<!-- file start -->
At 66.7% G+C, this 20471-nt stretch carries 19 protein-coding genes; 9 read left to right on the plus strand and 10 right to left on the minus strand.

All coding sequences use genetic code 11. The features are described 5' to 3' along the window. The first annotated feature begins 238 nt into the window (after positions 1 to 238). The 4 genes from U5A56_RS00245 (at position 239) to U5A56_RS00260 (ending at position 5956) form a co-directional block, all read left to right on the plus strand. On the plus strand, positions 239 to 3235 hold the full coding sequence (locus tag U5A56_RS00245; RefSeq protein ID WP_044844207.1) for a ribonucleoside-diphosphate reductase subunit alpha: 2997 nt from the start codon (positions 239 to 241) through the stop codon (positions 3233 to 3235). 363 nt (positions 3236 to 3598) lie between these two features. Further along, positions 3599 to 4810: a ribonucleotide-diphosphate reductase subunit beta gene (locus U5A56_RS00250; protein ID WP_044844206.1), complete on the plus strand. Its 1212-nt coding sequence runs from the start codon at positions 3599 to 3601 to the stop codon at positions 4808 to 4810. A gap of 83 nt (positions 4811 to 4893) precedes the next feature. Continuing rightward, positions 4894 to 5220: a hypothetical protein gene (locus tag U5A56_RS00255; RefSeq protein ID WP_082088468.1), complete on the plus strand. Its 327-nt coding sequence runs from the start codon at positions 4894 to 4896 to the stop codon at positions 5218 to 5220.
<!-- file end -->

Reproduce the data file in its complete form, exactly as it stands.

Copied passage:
At 66.7% G+C, this 20471-nt stretch carries 19 protein-coding genes; 9 read left to right on the plus strand and 10 right to left on the minus strand.

All coding sequences use genetic code 11. The features are described 5' to 3' along the window. The first annotated feature begins 238 nt into the window (after positions 1 to 238). The 4 genes from U5A56_RS00245 (at position 239) to U5A56_RS00260 (ending at position 5956) form a co-directional block, all read left to right on the plus strand. On the plus strand, positions 239 to 3235 hold the full coding sequence (locus tag U5A56_RS00245; RefSeq protein ID WP_044844207.1) for a ribonucleoside-diphosphate reductase subunit alpha: 2997 nt from the start codon (positions 239 to 241) through the stop codon (positions 3233 to 3235). 363 nt (positions 3236 to 3598) lie between these two features. Further along, positions 3599 to 4810: a ribonucleotide-diphosphate reductase subunit beta gene (locus U5A56_RS00250; protein ID WP_044844206.1), complete on the plus strand. Its 1212-nt coding sequence runs from the start codon at positions 3599 to 3601 to the stop codon at positions 4808 to 4810. A gap of 83 nt (positions 4811 to 4893) precedes the next feature. Continuing rightward, positions 4894 to 5220: a hypothetical protein gene (locus tag U5A56_RS00255; RefSeq protein ID WP_082088468.1), complete on the plus strand. Its 327-nt coding sequence runs from the start codon at positions 4894 to 4896 to the stop codon at positions 5218 to 5220.